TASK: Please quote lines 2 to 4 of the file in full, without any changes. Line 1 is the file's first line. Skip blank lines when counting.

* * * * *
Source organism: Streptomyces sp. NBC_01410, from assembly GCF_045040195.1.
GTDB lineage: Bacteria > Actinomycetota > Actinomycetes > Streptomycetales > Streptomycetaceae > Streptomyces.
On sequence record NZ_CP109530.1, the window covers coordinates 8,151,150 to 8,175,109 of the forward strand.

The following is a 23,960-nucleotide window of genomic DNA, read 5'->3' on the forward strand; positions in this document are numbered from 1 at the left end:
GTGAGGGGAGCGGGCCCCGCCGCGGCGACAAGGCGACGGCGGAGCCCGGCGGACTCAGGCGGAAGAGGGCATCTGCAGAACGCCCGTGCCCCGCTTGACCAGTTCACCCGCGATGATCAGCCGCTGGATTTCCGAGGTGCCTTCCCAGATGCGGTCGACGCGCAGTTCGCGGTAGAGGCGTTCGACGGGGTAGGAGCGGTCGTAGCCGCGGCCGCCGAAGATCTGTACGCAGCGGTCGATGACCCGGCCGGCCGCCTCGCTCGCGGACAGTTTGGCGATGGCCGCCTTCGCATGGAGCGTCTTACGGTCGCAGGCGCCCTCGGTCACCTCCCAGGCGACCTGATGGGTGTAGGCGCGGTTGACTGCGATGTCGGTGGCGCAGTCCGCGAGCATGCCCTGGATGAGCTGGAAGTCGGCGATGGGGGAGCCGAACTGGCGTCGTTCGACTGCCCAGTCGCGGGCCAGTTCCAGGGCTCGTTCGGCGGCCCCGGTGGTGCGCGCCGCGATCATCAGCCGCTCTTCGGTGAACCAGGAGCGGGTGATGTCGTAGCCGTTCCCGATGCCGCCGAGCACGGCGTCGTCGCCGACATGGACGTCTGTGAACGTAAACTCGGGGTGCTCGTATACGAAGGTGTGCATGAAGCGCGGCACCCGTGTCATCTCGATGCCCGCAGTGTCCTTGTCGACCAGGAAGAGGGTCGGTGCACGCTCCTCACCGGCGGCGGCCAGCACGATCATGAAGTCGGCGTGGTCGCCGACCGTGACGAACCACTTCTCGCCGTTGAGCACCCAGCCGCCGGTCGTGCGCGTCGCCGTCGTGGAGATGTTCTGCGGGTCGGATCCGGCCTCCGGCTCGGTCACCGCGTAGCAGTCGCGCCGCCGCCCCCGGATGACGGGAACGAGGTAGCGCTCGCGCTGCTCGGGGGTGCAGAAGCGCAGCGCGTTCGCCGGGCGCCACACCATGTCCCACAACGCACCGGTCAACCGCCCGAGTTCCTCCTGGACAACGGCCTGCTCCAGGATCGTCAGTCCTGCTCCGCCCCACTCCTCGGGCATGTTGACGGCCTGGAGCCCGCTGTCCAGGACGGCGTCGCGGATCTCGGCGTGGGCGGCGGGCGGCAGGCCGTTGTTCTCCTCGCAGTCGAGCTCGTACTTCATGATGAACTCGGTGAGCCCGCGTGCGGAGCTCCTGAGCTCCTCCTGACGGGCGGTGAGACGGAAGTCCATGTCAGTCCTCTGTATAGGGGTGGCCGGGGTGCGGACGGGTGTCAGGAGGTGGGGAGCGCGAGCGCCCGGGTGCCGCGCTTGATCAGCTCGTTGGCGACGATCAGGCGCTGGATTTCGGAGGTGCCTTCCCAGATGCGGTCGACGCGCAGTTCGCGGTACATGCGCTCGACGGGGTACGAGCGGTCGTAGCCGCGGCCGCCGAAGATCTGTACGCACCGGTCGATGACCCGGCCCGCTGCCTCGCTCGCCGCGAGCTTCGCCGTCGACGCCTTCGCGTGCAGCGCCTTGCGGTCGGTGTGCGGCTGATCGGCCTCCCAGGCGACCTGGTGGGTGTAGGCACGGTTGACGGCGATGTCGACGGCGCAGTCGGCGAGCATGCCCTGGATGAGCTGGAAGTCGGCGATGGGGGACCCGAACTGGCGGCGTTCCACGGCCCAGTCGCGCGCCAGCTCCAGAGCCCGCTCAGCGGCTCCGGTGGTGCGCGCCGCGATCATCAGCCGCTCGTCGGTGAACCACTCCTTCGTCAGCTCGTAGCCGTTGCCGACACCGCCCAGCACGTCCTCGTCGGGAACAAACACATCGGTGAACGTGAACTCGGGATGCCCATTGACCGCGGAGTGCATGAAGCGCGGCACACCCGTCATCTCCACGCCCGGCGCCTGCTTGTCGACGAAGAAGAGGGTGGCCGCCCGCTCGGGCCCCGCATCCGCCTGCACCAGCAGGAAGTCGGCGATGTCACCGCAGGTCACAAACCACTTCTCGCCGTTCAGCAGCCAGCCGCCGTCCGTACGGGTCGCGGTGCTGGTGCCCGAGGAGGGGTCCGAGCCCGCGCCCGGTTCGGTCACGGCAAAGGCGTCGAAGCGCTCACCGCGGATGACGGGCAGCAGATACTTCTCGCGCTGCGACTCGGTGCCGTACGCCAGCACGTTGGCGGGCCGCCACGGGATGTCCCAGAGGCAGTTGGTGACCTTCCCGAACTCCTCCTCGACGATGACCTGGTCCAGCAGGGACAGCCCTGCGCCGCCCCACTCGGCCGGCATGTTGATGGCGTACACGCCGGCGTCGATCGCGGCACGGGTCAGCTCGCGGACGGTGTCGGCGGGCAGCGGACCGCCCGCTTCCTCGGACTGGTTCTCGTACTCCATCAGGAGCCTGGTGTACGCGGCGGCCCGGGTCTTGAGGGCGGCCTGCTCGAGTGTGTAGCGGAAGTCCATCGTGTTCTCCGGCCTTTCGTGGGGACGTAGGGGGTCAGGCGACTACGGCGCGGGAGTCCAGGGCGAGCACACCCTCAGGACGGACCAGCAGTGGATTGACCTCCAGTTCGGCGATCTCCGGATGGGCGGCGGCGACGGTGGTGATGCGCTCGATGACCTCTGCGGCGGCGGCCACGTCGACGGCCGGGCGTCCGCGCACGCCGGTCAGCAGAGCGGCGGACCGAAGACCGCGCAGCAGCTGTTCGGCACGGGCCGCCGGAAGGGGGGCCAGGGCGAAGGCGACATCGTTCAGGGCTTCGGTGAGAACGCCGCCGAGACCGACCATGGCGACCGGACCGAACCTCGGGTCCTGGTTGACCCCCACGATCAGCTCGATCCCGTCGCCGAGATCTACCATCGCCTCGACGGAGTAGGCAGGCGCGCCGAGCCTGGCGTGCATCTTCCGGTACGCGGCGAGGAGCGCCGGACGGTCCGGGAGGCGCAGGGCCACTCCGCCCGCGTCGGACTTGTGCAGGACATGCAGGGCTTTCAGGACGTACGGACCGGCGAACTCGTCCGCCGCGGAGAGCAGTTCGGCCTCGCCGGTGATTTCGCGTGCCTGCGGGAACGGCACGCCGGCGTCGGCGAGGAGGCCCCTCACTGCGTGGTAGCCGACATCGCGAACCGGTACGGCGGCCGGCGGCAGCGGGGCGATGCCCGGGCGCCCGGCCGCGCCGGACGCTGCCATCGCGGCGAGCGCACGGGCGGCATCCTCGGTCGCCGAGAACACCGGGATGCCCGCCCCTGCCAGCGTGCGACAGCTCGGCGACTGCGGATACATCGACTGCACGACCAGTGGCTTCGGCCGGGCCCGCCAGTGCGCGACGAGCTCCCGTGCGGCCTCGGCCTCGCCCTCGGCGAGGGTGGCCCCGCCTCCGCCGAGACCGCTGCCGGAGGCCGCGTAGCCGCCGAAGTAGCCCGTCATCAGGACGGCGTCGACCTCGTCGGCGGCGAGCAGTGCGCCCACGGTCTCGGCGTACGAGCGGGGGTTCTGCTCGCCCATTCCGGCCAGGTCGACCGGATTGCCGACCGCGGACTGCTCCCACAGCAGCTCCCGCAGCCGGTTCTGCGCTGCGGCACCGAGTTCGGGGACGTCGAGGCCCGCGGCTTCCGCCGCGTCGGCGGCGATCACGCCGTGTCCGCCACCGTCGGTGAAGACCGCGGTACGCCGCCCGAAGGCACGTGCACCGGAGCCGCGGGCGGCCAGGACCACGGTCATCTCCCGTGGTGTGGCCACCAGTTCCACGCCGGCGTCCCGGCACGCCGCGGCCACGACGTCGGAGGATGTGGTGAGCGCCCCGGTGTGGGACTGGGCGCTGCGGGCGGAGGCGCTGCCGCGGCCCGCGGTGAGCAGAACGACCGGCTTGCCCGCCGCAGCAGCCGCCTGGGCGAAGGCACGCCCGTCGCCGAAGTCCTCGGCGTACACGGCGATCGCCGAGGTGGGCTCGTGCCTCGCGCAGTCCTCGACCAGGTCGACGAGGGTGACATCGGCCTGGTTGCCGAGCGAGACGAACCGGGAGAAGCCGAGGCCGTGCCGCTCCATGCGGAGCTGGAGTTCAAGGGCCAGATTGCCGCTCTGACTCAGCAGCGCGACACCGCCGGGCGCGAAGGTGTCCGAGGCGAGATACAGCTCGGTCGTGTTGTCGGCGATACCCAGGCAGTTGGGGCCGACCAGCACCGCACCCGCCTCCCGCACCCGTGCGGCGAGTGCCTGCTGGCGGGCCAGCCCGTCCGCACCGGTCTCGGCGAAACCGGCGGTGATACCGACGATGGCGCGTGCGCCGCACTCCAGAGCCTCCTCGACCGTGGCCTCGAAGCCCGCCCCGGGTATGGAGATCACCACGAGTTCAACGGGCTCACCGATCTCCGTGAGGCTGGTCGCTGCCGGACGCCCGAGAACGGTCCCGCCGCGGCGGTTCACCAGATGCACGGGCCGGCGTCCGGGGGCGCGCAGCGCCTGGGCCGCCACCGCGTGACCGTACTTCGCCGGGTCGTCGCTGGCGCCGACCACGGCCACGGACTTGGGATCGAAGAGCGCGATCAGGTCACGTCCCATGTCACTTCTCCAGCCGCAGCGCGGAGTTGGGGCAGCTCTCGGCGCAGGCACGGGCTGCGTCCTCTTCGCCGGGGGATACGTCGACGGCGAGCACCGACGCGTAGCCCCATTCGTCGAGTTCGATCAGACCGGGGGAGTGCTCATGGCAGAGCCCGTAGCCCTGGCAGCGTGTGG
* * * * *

GTDB lineage: Bacteria > Actinomycetota > Actinomycetes > Streptomycetales > Streptomycetaceae > Streptomyces.
On sequence record NZ_CP109530.1, the window covers coordinates 8,151,150 to 8,175,109 of the forward strand.

The following is a 23,960-nucleotide window of genomic DNA, read 5'->3' on the forward strand; positions in this document are numbered from 1 at the left end: